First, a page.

There is a special bond between team members that go through battles together, and it builds a devotion to one another and to the cause they fight for. This movie explores the depths of that passion in a profound way. But the reason why you should really see this movie is because the story of Jesse Brown needs to be told. We hear about how African Americans have to work twice as had to get half as far, Jesse Brown lived it in our military. We remember stories of American heroism trying to serve our country and protect their fellow soldiers. We rarely hear about black men in those positions. There have been countless successful war movies. This one is for our community with all of the nuance and authenticity that is true to our struggle to be part of the military let alone thrive in it. How can we honor the people in uniform for a country that has long neglected the rights and humanity of black people? Hundreds of our ancestors wore those uniforms and the story of the American struggle for freedom has been the story of the African American struggle for freedom since America’s first war. All Americans need to hear that story and be reminded of the struggle and the triumphs. We need to tell Jesse Brown’s story the same way we tell the stories of Pearl Harbor, Letters from Iwo Jima, Dunkirk, and all of the other films that share tragedies and triumphs of our veterans.
I left the theater in tears. I was moved. I could not believe I had never heard about Jesse Brown’s story, and had rarely heard about the Korean War in all of the history classes I had taken. I feel myself particularly acquainted with African American history having attended the illustrious Howard University and taken several African American history courses. I could not shake the sadness, frustration, and inspiration I felt because I had never heard the name Jesse Brown as one of the “First Black” in the long list of first blacks. We have to know and share our history. We have to share our devotion to our heritage. You have to see this movie, so that this piece of history, our history, is never forgotten again.
Bishop Marvin Sapp is a pastor, musician, author, artist and now filmmaker. He’s working on learning how to cook. He has over a dozen Grammy nominations, Stellar Awards, BET Awards and more as a Gospel Artist. He is the co-founder and pastor of two churches in Grand Rapids, MI and Fort Worth, TX. He is the Bishop serving over 100 congregations. He is a gifted preacher, speaker and leader. He most recently released a film with TVOne telling his testimony and was an executive producer and star of the film. To put it lightly, Marvin Sapp is a busy man of God. But it is his love for people, his incredible testimonies, and his heartfelt authenticity that have helped him be a vessel for the Holy Spirit for decades. UrbanFaith sat down with this legendary Gospel artist and minister and talked about everything from film to football and ministry to mental health. The full interview is above, more about Bishop Sapp is below.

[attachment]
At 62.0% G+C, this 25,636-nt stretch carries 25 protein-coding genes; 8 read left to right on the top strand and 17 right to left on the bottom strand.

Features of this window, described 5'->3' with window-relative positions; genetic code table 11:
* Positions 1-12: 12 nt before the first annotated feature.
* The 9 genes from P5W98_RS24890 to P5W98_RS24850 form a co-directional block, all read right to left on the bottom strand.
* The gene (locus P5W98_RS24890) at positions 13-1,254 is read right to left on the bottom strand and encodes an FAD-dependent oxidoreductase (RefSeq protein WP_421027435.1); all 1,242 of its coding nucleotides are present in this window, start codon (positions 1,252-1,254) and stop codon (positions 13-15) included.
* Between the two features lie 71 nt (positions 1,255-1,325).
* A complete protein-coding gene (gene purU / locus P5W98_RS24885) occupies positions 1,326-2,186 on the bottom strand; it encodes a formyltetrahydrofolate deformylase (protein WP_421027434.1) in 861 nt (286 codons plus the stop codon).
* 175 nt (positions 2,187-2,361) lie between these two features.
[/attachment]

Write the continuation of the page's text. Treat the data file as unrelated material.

Bishop Marvin L. Sapp is a passionate orator and biblical teacher, who desires to be a living epistle glorifying our Lord and Savior Jesus Christ both in word and in deed who is the Co-Founder of Lighthouse Full Life Center Church in Grand Rapids, Michigan and the Senior Pastor of The Chosen Vessel Cathedral in Fort Worth, Texas as well as a Metropolitan Bishop that oversees more than 100 churches in the Central Deanery of Global United Fellowship.
Bishop Sapp is a multiplatinum selling artist who has enjoyed a decorated music career receiving 13 Grammy nominations, 24 Stellar Awards, 2 Soul Train Music Awards, 2 BET Awards, 4 Dove Awards, 8 BMI songwriter’s awards for sales, Black Music Honors Gospel Music Icon Award along with many other accolades and honors from national, regional, and local institutions.
Dr. Tony Evans is one of the most influential pastors and theologians in the United States and his daughter Priscilla Shirer is one of the most well-known authors and speakers. UrbanFaith sat down with them to discuss their documentary Journey with Jesus and their book Divine Disruption written as a family holding onto faith in the midst of grief.